The problem with OTT releases, of course, is that viewers could potentially choose to skip what they view to be sluggish portions.
(Laughs) I can’t do anything about that. It’s the choice of each individual. There could also be another reason for their impatience. Everyone knew that Drishyam’s sequel would contain surprises, but they could not bear the wait for the film’s exciting portions. In fact, I know a guy who always watches the end of suspense films first and then returns to the beginning. I can’t do that.
In Drishyam 2, the Georgekutty family seems crippled by trauma and stress. How did you approach the four characters?
As always, Georgekutty betrays no signs of weakness. This causes his wife, Rani, to feel anxious. That is why she confides in Saritha about her situation. Meanwhile, their elder daughter, Anju, is still reeling from the trauma of having committed a murder. She is struggling with nightmares, epilectic fits… I think only the youngest daughter is fairly insulated from these issues. She was too young at the time of the incident. However, she still worries about her sister. These are four different types of psychological trauma. I read many books to understand these ideas and have had long conversations with psychologists.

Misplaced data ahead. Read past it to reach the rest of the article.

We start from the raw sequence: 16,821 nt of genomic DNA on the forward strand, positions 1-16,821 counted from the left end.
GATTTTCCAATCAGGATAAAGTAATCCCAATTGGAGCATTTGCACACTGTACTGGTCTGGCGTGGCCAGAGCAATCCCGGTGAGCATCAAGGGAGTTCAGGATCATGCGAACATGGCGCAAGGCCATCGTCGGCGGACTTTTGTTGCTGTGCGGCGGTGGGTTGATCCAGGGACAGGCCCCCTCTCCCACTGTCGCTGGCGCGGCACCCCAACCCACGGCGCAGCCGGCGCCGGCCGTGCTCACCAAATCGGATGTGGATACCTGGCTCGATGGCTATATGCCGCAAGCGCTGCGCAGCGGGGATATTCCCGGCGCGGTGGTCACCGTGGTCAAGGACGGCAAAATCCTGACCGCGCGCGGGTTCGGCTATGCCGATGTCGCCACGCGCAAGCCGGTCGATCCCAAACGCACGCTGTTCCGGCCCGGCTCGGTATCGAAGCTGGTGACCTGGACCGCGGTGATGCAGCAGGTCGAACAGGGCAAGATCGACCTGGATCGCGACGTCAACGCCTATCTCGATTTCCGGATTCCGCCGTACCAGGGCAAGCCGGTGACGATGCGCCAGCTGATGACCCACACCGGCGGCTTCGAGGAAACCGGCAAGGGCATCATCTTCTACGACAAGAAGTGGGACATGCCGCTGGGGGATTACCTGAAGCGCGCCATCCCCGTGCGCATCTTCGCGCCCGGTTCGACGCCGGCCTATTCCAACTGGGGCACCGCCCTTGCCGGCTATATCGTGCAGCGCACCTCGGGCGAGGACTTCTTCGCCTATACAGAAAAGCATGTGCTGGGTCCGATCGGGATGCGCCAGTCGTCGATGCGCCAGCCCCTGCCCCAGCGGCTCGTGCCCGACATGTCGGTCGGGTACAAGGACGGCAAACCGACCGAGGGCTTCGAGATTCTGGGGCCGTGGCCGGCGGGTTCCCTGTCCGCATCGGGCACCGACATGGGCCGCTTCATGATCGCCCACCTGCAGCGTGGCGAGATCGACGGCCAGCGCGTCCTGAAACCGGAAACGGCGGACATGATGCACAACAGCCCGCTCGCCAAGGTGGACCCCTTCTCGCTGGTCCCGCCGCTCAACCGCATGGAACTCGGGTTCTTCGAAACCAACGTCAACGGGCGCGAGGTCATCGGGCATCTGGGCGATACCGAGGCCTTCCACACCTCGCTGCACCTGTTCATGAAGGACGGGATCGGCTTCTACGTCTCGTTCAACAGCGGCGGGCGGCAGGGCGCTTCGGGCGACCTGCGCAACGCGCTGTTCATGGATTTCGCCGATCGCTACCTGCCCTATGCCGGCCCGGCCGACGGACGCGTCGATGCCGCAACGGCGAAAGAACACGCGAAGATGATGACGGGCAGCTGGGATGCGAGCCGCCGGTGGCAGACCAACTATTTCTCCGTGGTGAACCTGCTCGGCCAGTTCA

This film takes places six years after the events of the original. What changes in the world did you have to account for? For instance, I notice that CCTV cameras play a big part in this film.
The CCTV cameras helped me in certain areas, like enabling Georgekutty to be observant about what was going on around him. However, in that scene at the end where Georgekutty switches a certain something, I was worried about the presence of a camera. I went to a real forensic office only to find out that no camera was installed there. When some people refused to believe this, I encouraged them to go and find out for themselves. They have now realised that I am right; they are now asking for the installation of cameras there (laughs).
In covering topics like exhumation and forensic analysis, how loyal do you have to be to reality? Do you let yourself take creative liberties?
You see, the problem is, when it’s my film, people don’t like logical issues (laughs). I tell them it’s not fair! But they tell me that they will not tolerate such problems in my films. And so, I spend a lot of time on homework and preparation. My connections in the forensic department and the police force help me out with these details.
Do they express unhappiness that you always show them on the losing side? Do they ask you to stop popularising ideas that could come in handy for criminals?
(Laughs) So far, they have not told me such a thing. But it’s still early days. The film is barely a week old. Perhaps they will?
How differently would you have treated the film, had you known from the start that this was to be an OTT release?
I guess I would have treated the interval portion differently. I may also have reduced the number of wide shots. With television, tighter shots work better.
Let’s talk about the performances. I enjoyed that when we revisit the film after all the twists, we realise that Saritha and Sabu never break character during those initial portions.